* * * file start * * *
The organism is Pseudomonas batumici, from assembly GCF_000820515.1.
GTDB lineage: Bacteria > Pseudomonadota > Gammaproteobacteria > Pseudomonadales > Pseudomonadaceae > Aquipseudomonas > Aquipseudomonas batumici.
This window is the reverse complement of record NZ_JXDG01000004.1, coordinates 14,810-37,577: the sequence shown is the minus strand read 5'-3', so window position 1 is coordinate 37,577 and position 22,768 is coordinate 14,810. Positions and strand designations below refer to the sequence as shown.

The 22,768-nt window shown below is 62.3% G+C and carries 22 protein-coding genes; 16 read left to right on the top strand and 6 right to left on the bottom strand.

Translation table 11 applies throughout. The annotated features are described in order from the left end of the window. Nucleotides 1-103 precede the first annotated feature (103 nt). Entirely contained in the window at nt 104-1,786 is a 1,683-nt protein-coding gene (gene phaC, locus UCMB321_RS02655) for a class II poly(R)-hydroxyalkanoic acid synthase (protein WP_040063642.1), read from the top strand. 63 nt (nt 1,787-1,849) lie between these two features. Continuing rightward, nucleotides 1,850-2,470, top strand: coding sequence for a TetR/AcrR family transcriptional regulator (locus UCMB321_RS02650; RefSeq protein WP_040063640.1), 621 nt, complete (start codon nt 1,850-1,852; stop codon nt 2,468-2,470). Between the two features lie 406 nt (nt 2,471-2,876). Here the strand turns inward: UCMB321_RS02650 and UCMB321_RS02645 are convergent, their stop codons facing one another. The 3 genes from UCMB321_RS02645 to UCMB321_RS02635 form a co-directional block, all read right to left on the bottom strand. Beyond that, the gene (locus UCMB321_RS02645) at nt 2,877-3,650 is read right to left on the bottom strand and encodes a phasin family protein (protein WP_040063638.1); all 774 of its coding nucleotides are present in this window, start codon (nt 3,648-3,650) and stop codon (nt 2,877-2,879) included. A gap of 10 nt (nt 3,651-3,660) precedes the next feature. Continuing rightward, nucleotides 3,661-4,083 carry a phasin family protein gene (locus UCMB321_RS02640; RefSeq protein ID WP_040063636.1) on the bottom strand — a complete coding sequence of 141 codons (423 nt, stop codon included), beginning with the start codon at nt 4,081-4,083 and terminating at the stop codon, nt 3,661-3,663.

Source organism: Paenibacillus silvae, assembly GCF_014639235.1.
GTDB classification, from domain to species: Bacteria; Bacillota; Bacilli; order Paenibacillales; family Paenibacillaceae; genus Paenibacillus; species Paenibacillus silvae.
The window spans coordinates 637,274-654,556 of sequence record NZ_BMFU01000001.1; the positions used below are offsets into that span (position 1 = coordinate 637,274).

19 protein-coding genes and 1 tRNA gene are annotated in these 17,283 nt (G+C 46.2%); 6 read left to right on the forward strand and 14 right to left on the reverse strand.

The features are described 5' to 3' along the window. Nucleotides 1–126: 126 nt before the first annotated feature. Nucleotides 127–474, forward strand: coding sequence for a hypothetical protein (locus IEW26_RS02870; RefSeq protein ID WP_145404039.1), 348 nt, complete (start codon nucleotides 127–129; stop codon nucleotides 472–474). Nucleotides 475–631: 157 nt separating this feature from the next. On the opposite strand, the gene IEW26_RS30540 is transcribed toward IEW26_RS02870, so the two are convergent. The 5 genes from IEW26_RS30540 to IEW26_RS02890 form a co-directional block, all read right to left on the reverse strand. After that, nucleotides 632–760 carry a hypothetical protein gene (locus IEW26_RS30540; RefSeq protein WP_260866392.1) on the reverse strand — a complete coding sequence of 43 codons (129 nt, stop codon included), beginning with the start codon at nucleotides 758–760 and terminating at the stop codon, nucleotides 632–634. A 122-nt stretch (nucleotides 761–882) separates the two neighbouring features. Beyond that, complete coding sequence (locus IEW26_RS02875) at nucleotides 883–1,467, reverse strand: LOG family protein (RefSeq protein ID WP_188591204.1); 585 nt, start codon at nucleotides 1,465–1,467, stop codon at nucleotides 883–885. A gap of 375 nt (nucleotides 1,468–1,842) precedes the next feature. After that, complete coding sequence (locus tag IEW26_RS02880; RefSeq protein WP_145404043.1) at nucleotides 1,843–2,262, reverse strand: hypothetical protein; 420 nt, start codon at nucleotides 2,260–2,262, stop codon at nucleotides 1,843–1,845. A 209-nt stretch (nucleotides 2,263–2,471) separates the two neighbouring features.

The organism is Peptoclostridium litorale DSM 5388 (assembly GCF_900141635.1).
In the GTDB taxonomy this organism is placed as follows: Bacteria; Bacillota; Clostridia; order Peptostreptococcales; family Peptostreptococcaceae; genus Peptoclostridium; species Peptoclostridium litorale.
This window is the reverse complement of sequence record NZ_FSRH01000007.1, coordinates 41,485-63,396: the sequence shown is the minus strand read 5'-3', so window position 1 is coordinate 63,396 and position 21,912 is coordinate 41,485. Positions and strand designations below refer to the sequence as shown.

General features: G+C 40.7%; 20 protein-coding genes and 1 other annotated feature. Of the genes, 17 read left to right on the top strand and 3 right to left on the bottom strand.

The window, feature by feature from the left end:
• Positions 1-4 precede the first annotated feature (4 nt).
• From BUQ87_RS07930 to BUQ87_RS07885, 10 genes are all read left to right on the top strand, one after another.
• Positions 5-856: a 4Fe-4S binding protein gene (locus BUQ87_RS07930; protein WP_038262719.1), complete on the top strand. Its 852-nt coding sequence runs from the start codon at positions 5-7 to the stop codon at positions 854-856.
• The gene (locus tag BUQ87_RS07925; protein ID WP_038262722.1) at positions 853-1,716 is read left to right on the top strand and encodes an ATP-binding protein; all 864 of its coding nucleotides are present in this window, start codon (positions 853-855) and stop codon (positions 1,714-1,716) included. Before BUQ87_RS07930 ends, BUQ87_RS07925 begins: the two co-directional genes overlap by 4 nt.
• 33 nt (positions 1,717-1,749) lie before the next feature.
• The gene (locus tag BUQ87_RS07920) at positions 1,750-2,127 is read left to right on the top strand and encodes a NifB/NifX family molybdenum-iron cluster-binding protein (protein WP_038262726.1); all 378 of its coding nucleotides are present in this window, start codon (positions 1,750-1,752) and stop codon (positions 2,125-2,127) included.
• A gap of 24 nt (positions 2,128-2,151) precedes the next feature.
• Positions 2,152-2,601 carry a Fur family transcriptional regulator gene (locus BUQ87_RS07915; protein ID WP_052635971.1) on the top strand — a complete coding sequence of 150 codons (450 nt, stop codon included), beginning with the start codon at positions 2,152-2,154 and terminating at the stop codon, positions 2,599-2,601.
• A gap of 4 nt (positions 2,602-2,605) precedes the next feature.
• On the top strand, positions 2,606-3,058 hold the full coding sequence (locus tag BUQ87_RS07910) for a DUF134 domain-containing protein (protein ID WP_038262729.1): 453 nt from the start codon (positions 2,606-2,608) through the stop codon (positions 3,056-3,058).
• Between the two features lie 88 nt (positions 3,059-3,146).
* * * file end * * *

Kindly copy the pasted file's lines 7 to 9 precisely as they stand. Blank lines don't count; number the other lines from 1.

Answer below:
GTDB classification, from domain to species: Bacteria; Bacillota; Bacilli; order Paenibacillales; family Paenibacillaceae; genus Paenibacillus; species Paenibacillus silvae.
The window spans coordinates 637,274-654,556 of sequence record NZ_BMFU01000001.1; the positions used below are offsets into that span (position 1 = coordinate 637,274).

19 protein-coding genes and 1 tRNA gene are annotated in these 17,283 nt (G+C 46.2%); 6 read left to right on the forward strand and 14 right to left on the reverse strand.